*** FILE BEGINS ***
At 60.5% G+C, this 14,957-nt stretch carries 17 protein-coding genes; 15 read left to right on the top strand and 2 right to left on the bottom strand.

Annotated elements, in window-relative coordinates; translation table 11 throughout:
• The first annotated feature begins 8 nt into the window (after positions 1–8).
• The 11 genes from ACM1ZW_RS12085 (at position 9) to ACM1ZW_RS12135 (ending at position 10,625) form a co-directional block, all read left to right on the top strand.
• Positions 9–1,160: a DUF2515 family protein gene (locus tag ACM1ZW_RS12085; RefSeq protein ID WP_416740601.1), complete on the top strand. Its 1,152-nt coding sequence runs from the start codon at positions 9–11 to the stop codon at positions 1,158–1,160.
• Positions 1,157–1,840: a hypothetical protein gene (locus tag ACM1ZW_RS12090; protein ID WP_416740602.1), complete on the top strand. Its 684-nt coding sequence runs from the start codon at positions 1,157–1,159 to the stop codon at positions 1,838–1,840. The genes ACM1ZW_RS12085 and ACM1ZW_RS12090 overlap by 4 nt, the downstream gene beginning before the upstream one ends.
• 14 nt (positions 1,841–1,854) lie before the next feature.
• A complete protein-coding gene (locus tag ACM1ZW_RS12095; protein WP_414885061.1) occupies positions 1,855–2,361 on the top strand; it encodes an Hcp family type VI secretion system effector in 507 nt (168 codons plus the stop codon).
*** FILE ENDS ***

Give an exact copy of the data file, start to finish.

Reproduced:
At 60.5% G+C, this 14,957-nt stretch carries 17 protein-coding genes; 15 read left to right on the top strand and 2 right to left on the bottom strand.

Annotated elements, in window-relative coordinates; translation table 11 throughout:
• The first annotated feature begins 8 nt into the window (after positions 1–8).
• The 11 genes from ACM1ZW_RS12085 (at position 9) to ACM1ZW_RS12135 (ending at position 10,625) form a co-directional block, all read left to right on the top strand.
• Positions 9–1,160: a DUF2515 family protein gene (locus tag ACM1ZW_RS12085; RefSeq protein ID WP_416740601.1), complete on the top strand. Its 1,152-nt coding sequence runs from the start codon at positions 9–11 to the stop codon at positions 1,158–1,160.
• Positions 1,157–1,840: a hypothetical protein gene (locus tag ACM1ZW_RS12090; protein ID WP_416740602.1), complete on the top strand. Its 684-nt coding sequence runs from the start codon at positions 1,157–1,159 to the stop codon at positions 1,838–1,840. The genes ACM1ZW_RS12085 and ACM1ZW_RS12090 overlap by 4 nt, the downstream gene beginning before the upstream one ends.
• 14 nt (positions 1,841–1,854) lie before the next feature.
• A complete protein-coding gene (locus tag ACM1ZW_RS12095; protein WP_414885061.1) occupies positions 1,855–2,361 on the top strand; it encodes an Hcp family type VI secretion system effector in 507 nt (168 codons plus the stop codon).